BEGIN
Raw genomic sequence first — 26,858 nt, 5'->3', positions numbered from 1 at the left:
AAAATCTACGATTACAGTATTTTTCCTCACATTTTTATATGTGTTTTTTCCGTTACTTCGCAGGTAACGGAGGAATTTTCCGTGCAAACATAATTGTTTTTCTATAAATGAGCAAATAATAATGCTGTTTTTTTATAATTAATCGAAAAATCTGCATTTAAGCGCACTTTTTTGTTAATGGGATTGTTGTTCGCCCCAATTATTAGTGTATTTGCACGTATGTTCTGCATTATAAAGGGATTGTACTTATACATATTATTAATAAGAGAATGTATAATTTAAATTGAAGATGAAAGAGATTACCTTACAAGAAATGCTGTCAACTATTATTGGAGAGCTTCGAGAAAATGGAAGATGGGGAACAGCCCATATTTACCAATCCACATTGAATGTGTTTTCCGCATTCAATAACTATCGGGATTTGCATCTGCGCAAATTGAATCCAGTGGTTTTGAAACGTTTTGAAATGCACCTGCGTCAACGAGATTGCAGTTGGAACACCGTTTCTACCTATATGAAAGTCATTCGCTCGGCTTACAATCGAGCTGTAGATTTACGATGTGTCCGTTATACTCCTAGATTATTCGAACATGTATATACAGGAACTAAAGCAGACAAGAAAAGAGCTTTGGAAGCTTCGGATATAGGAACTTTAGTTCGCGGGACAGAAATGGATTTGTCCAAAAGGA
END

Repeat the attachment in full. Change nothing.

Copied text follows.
Raw genomic sequence first — 26,858 nt, 5'->3', positions numbered from 1 at the left:
AAAATCTACGATTACAGTATTTTTCCTCACATTTTTATATGTGTTTTTTCCGTTACTTCGCAGGTAACGGAGGAATTTTCCGTGCAAACATAATTGTTTTTCTATAAATGAGCAAATAATAATGCTGTTTTTTTATAATTAATCGAAAAATCTGCATTTAAGCGCACTTTTTTGTTAATGGGATTGTTGTTCGCCCCAATTATTAGTGTATTTGCACGTATGTTCTGCATTATAAAGGGATTGTACTTATACATATTATTAATAAGAGAATGTATAATTTAAATTGAAGATGAAAGAGATTACCTTACAAGAAATGCTGTCAACTATTATTGGAGAGCTTCGAGAAAATGGAAGATGGGGAACAGCCCATATTTACCAATCCACATTGAATGTGTTTTCCGCATTCAATAACTATCGGGATTTGCATCTGCGCAAATTGAATCCAGTGGTTTTGAAACGTTTTGAAATGCACCTGCGTCAACGAGATTGCAGTTGGAACACCGTTTCTACCTATATGAAAGTCATTCGCTCGGCTTACAATCGAGCTGTAGATTTACGATGTGTCCGTTATACTCCTAGATTATTCGAACATGTATATACAGGAACTAAAGCAGACAAGAAAAGAGCTTTGGAAGCTTCGGATATAGGAACTTTAGTTCGCGGGACAGAAATGGATTTGTCCAAAAGGA